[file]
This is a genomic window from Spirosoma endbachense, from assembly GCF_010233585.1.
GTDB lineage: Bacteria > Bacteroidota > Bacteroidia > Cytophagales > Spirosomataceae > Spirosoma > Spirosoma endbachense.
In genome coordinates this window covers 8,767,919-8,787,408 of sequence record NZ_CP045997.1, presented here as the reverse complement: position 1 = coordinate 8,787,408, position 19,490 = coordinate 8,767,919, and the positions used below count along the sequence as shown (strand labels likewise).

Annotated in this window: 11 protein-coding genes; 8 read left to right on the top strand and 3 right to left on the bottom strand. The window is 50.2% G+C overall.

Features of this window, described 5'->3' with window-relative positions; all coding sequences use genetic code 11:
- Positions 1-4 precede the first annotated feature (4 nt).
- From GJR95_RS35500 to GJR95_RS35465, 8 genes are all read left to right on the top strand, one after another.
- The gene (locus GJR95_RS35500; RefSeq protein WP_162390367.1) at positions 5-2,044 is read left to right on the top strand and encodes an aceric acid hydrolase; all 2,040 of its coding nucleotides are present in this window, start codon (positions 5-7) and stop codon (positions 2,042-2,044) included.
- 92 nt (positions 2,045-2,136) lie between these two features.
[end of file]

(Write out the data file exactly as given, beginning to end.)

This is a genomic window from Spirosoma endbachense, from assembly GCF_010233585.1.
GTDB lineage: Bacteria > Bacteroidota > Bacteroidia > Cytophagales > Spirosomataceae > Spirosoma > Spirosoma endbachense.
In genome coordinates this window covers 8,767,919-8,787,408 of sequence record NZ_CP045997.1, presented here as the reverse complement: position 1 = coordinate 8,787,408, position 19,490 = coordinate 8,767,919, and the positions used below count along the sequence as shown (strand labels likewise).

Annotated in this window: 11 protein-coding genes; 8 read left to right on the top strand and 3 right to left on the bottom strand. The window is 50.2% G+C overall.

Features of this window, described 5'->3' with window-relative positions; all coding sequences use genetic code 11:
- Positions 1-4 precede the first annotated feature (4 nt).
- From GJR95_RS35500 to GJR95_RS35465, 8 genes are all read left to right on the top strand, one after another.
- The gene (locus GJR95_RS35500; RefSeq protein WP_162390367.1) at positions 5-2,044 is read left to right on the top strand and encodes an aceric acid hydrolase; all 2,040 of its coding nucleotides are present in this window, start codon (positions 5-7) and stop codon (positions 2,042-2,044) included.
- 92 nt (positions 2,045-2,136) lie between these two features.